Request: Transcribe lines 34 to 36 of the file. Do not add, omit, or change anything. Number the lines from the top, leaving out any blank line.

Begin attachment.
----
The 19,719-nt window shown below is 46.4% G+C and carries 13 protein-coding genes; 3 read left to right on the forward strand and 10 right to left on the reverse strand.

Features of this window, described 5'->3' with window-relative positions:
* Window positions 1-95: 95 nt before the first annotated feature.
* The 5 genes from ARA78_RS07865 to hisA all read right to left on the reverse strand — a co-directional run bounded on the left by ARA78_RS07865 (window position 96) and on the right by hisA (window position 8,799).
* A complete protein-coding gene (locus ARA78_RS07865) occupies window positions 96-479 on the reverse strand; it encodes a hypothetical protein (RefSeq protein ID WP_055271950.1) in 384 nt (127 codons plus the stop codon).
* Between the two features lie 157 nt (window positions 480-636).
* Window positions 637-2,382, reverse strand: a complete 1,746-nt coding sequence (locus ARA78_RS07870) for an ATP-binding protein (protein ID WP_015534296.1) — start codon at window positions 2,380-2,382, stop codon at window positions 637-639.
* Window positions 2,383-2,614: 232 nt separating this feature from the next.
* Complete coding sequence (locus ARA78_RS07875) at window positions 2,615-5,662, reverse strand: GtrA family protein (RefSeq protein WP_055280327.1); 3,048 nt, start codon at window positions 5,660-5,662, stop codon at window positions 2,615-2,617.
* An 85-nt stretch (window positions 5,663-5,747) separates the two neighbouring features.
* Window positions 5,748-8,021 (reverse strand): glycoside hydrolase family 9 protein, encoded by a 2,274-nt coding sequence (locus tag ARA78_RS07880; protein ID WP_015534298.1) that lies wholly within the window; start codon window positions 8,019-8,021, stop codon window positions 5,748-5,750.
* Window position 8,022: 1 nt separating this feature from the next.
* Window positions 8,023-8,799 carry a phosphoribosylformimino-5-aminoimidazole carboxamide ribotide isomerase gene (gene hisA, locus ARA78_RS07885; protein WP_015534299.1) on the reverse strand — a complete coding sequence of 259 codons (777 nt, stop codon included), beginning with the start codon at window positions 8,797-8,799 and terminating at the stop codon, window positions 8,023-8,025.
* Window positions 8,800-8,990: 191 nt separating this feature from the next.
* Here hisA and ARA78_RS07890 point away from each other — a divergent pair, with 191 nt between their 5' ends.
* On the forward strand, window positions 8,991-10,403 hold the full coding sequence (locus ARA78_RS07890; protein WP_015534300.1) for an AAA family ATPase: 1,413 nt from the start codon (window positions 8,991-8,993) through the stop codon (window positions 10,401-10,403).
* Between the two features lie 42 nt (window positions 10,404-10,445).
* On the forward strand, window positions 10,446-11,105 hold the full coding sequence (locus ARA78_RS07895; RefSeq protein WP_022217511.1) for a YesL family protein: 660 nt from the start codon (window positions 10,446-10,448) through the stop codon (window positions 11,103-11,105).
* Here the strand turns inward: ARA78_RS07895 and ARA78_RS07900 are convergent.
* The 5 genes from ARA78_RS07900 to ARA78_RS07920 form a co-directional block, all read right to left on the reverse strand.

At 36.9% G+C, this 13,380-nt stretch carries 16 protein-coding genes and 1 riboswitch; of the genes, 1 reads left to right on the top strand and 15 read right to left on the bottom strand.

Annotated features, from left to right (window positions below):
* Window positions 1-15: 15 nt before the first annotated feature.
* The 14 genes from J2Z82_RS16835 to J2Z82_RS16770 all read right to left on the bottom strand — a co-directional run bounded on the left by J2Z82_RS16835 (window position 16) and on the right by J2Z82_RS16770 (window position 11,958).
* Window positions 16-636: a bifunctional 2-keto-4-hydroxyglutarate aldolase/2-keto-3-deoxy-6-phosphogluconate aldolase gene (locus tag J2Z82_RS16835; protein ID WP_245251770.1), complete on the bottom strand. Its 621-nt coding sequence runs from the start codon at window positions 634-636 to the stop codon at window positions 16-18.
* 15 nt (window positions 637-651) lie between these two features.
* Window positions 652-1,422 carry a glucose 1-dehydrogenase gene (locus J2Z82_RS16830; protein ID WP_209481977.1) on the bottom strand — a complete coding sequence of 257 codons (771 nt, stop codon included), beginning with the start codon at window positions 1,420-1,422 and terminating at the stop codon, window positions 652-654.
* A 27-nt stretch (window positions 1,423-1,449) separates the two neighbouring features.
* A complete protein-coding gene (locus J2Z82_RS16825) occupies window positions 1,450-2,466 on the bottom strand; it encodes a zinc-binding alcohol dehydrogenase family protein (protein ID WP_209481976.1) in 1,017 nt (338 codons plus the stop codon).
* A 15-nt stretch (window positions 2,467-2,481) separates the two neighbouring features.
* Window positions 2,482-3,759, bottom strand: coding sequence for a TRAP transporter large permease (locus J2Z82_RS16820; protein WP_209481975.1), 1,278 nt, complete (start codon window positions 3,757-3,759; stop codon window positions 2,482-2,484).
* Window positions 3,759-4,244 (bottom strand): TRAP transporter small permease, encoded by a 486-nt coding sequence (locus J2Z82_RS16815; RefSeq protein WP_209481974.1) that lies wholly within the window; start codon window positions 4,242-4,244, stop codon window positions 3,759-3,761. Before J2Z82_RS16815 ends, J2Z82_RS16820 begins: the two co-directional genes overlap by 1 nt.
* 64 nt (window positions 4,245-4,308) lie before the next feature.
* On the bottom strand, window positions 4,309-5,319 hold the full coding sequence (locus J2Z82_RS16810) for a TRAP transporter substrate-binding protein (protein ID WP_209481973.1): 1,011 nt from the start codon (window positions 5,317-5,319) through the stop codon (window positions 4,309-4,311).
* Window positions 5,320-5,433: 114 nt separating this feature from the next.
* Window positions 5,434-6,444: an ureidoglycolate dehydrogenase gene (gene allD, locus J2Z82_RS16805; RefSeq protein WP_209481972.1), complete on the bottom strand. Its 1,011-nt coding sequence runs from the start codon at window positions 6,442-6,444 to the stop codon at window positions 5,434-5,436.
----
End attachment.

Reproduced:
* On the bottom strand, window positions 4,309-5,319 hold the full coding sequence (locus J2Z82_RS16810) for a TRAP transporter substrate-binding protein (protein ID WP_209481973.1): 1,011 nt from the start codon (window positions 5,317-5,319) through the stop codon (window positions 4,309-4,311).
* Window positions 5,320-5,433: 114 nt separating this feature from the next.
* Window positions 5,434-6,444: an ureidoglycolate dehydrogenase gene (gene allD, locus J2Z82_RS16805; RefSeq protein WP_209481972.1), complete on the bottom strand. Its 1,011-nt coding sequence runs from the start codon at window positions 6,442-6,444 to the stop codon at window positions 5,434-5,436.